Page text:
Does the Pivot Strategy Apply to All?

Does the Pivot Strategy Apply to All?

Is the ‘pivot’ strategy the prerogative of the new-age technology companies? Or are there examples of non-technology companies achieving stupendous success upon pivoting?

Starbucks opened for business in 1971, retailing coffee beans. In 1982 Howard Schultz joined the company and on a buying trip to Milan experienced the way coffee was consumed in Italy: coffee bars acted as a public meeting place.13 He got the company to ‘pivot’ from a retail store selling coffee beans to selling it as an experience; the rest, as they say, is history.

Is the ‘pivot’ strategy of recent vintage? It has been in existence, it seems, from time immemorial, Tiffany and Co. opened for business in 1837 in New York as a stationery and fancy goods store with a $1000 advance from Tiffany’s father. In 1867 Tiffany first achieved international recognition for silver craftsmanship. Over time it gained a reputation as ‘the world’s diamond authority. It was pivoting from selling stationery and fancy goods to jewelry that won Tiffany worldwide recognition as a trusted maker of gifts that will be treasured for a lifetime.

Avon is yet another example of a company that achieved success upon ‘pivoting’. In the nineteenth century, its founder David H. McConnell was a traveling book-salesperson who offered beauty products as a gift to facilitate the sale of books. Much to his consternation, he observed that the customers were more interested in the free perfume sample than the books those perfumes were supposed to sell. This insight made him pivot. McConnell formulated the company’s first perfume himself and recruited a team comprising only women to sell it door to door, as he believed that they had an innate passion for the products and also loved to network with other women. This business model—direct sales, or selling directly to end customers, offered women the opportunity to be the CEO of their own businesses—continues till date.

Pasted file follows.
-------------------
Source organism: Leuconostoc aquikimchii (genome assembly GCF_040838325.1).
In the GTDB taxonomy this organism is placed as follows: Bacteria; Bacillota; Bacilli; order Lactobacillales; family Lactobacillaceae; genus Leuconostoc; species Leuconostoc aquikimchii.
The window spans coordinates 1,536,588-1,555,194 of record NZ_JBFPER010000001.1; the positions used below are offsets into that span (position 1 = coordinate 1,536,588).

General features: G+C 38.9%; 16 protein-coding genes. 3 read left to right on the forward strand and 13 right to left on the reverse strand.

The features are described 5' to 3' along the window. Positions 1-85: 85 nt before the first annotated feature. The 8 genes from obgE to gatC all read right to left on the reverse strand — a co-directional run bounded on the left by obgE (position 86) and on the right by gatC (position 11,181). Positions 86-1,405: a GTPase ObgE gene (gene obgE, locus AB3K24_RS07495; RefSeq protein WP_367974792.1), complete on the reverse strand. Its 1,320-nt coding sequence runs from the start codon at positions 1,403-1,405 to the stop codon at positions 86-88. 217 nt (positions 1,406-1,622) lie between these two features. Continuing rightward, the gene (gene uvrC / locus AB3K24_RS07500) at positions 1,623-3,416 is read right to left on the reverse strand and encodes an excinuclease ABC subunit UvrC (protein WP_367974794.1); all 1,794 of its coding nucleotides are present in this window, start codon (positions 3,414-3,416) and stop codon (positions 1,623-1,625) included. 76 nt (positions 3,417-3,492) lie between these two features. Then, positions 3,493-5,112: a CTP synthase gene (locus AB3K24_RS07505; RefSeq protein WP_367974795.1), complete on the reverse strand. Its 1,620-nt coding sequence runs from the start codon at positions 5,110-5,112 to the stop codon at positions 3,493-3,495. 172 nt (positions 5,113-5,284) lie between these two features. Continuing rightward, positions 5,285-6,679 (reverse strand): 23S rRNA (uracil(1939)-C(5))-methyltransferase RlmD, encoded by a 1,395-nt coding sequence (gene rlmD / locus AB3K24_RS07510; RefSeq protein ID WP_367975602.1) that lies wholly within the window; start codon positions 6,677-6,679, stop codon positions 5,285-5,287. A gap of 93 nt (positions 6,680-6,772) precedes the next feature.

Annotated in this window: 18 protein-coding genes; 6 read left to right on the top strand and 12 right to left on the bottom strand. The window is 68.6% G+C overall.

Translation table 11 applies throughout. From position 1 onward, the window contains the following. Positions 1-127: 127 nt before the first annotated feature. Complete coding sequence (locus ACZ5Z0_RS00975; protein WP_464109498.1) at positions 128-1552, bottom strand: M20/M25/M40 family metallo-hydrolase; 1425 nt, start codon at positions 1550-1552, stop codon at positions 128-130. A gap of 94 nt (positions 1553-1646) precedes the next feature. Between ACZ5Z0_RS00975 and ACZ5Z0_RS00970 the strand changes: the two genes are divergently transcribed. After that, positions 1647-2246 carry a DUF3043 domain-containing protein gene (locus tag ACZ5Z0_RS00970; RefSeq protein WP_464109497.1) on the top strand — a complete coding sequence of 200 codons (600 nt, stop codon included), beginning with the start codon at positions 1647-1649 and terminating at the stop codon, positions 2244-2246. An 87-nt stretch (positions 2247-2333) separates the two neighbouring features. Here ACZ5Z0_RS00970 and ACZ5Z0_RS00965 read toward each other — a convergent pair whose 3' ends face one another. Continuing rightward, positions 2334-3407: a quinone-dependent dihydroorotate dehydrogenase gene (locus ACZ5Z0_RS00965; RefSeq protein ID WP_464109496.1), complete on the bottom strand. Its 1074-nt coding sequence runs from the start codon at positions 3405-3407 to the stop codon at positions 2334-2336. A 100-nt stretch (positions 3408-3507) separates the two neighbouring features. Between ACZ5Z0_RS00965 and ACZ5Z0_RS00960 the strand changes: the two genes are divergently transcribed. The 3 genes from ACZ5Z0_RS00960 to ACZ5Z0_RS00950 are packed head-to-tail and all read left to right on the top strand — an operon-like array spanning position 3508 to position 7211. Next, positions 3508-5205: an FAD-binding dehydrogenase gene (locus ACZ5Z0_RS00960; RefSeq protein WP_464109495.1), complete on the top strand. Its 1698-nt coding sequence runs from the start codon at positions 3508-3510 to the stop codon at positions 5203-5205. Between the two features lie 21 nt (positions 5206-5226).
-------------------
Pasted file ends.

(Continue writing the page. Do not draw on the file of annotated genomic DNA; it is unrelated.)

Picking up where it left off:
You may surmise that Avon stumbling upon a successful formula may be a flash in the pan. Take William Wrigley Jr to take for instance. Mr. Wrigley took up a job as a salesman selling soap and baking powder. To increase sales, he offered chewing gum free with the product. Lo and behold, gum proved to be more popular than soap. Wrigley jettisoned his selling career and pivoted towards manufacturing chewing gum brands.16 Today, Wrigley is among the most recognized brands.

Even Marlboro had to pivot before it achieved its current cult status as one of the world’s most famous men’s cigarette brands. When launched in 1924, it was targeted at women and positioned as ‘Mild as May’ 17 The brand sales remained in the doldrums.

With little to show for itself even after two decades of existence, Philip Morris, the brand owner, decided to ‘pivot’ and relaunch the brand, this time ‘for men’ personified by rugged cowboys. This pivot in strategy gave Marlboro the winning edge and catapulted it among the leading brands of the world, a position it continues to enjoy even today. Marlboro, the brand, is now ranked no. 23 in the Forbes list of the world’s most valuable brands (2019) an&its brand value stood at $ 28.5 billion.

Philip Morris has once again sensed the urgency to pivot. It knows that the cigarette industry is facing a hostile environment: governments are relentlessly increasing taxes on it to bring down the menace of smoking. Offices and many public places are declaring themselves smoke-free.19 The woes of the cigarette industry seem unending.

Before water rises above its head, Philip Morris has decided to pivot towards a smoke-free future by replacing cigarettes with smoke-free products. Why are they proactively pivoting? Because if they don’t, they might be the next Nokia.

Pivoting to revitalize a business is not the prerogative of companies dealing in consumer products. Even engineering and heavy equipment companies pivot to stay relevant. Let us look at John Deere, a ninety-year-old heavy equipment MNC that enjoys worldwide reputation and goodwill. It sells its products mostly to farmers and construction companies.

John Deere realized that merely selling tractors and farm equipment would make it an easy target for disruption. Therefore, it decided to pivot. From the 2000s, it started embedding sensors and software to its equipment to collect data. Since then it has collected a treasure trove of data which it has analyzed to gain insights into various issues relating to farmers.

It is now providing customized information on weather, and seed and fertilizer usage to farmers. In addition, it has built capabilities to proactively predict when maintenance is required, so that equipment downtime can be reduced, if not eliminated. By providing these additional services, John Deere pivoted from a farm equipment company to a farm management company. By proactively pivoting, it has secured its future. 

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